There’s not a bum note in latest royal drama The Crownby Greg Dixon
Another week, another royal drama. And no, I don’t mean poor Prince Harry.
No, it was the appearance of a second television drama about the British royal family in as many weeks. First there was Victoria, an iffy series about a young Queen Victoria on TVNZ 1, and now there is The Crown, about our own dear Queen Elizabeth, on Netflix. It never rains, but it reigns, as I’m sure someone, somewhere must have said sometime.
However, before you go off in some sort of republican, red-peak flag-waving huff, I should report – and I do so with considerable relief – the latter, unlike the former, is truly fit to rule.
Even in a year that has been packed to the gunwales with ever more expensive, ambitious television, The Crown impresses: a rumoured US$156 million budget, two years of research, hundreds of speaking parts, ravishing frocks, opulent settings – it’s like the Versailles of TV dramas.
The scale of this first, 10-part series is dwarfed only by the plans of its British creator and writer, Peter Morgan, who wants the entire drama to span 60 episodes over six series, taking Queen Elizabeth II from her marriage in 1947 to the present day.
Being bigger than Ben Hur is all well and good, of course, but for it to be gripping television drama, a lot of things have to work well to make it more than expensive spectacle. The first difficulty is that the Queen and her family’s history has been so well documented and dramatised over the decades that to breathe fresh life into it might seem rather like trying to revive a corpse.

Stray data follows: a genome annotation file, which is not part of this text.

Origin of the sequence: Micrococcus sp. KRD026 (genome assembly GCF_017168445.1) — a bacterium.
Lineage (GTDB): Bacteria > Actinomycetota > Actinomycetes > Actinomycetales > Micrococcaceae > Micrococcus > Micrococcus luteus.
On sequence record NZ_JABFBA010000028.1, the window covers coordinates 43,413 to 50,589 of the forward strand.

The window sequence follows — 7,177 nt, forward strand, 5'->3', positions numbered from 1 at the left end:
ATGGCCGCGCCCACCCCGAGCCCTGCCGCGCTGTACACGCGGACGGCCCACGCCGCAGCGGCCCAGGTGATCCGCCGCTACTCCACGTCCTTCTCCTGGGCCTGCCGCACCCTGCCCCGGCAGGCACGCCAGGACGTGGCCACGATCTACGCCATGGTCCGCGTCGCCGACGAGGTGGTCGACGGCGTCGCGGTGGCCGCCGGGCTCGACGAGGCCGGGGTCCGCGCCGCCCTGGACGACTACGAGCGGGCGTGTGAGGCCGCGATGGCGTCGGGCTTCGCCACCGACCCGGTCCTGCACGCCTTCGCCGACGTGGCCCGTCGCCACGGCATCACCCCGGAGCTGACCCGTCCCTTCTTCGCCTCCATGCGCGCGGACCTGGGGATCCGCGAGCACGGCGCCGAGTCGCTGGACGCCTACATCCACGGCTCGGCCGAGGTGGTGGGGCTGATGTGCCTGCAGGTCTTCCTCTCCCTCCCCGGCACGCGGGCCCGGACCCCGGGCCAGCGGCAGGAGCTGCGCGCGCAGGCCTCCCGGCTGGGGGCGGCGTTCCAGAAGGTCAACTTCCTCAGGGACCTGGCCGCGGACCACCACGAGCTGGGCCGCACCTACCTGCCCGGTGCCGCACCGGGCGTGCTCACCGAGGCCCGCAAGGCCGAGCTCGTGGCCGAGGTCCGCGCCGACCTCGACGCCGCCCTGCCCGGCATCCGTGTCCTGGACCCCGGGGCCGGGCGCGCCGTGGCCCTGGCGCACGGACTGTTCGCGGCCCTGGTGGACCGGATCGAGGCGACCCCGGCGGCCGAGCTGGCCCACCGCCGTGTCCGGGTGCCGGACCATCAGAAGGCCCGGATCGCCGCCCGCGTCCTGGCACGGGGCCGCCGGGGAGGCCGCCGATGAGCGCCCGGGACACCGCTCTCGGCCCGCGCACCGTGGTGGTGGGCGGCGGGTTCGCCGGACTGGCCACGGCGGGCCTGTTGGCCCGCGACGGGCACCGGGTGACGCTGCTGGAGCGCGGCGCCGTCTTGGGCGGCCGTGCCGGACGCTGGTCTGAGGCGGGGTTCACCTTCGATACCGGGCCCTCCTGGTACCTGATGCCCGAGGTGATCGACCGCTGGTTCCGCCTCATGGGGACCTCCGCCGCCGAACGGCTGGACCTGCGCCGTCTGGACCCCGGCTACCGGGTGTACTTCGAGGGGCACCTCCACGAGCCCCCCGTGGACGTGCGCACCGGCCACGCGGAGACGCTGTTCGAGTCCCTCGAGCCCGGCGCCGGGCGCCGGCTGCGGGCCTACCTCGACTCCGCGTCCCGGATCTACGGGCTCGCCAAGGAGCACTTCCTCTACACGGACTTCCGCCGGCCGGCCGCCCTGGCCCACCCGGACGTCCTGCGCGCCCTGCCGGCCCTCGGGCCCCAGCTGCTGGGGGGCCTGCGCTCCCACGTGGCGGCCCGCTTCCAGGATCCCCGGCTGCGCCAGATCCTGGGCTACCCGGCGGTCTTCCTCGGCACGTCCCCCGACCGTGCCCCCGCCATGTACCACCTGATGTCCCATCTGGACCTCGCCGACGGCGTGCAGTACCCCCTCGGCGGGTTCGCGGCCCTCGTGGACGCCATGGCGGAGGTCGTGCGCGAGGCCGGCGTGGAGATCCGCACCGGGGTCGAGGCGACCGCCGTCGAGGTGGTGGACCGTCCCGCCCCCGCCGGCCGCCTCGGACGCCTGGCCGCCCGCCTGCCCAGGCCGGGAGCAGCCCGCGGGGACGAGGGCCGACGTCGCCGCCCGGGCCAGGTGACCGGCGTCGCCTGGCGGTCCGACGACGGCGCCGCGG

The second problem is avoiding, while trying to revive the corpse, the natural tendency of historical telly drama towards soap (Victoria’s crime), and the third is to give us a cast of humans rather than mere impersonations.
I’ve watched the first three episodes of The Crown and it’s astonishing how well it leaps these huge hurdles and succeeds in investing recent history with genuine emotion and a sense of seeing old events anew.
The script is first-rate. Morgan, whose best-known work, the Oscar-winning The Queen, dramatised the royal family’s crisis after the death of Diana, has the uncanny ability not only to put you in the room with these rather remote and removed people, but also to make them flesh and blood.
A scene in episode one, for example where Christmas carollers bring a dying George VI (Jared Harris) a cardboard crown as a gift, reducing the poor man to tears, is deeply moving, without wallowing in sentimentality.
But it’s not so Sunday Theatre-ish and forelock tugging it can’t have fun: in the early episodes we’re treated to the unexpected sight of Philip’s bum and a filthy limerick from George VI. There are deliciously waspish one-liners from Winston Churchill and the Queen Mother, too. “Look at her,” she says of Prince Philip’s mother, who turns up at her son’s wedding in a habit, “… a Hun nun.”
The cast, led by Claire Foy as Elizabeth and Matt Smith as Philip, are uniformly excellent. Foy brings a delicate balance of vulnerability and steel to the young queen.
But in the early episodes it’s Harris who really stands out, as well as John Lithgow, who plays Churchill with the sort of relish Churchill might have played himself.
In episode three, the disgraced Duke of Windsor calls his family “a bunch of ice-veined monsters … cold and thin-lipped”. It isn’t true. There are real beating hearts in this drama. It’s a glittering jewel of a crown.
THE CROWN is streaming on Netflix.
This article was first published in the November 19, 2016 issue of the New Zealand Listener.
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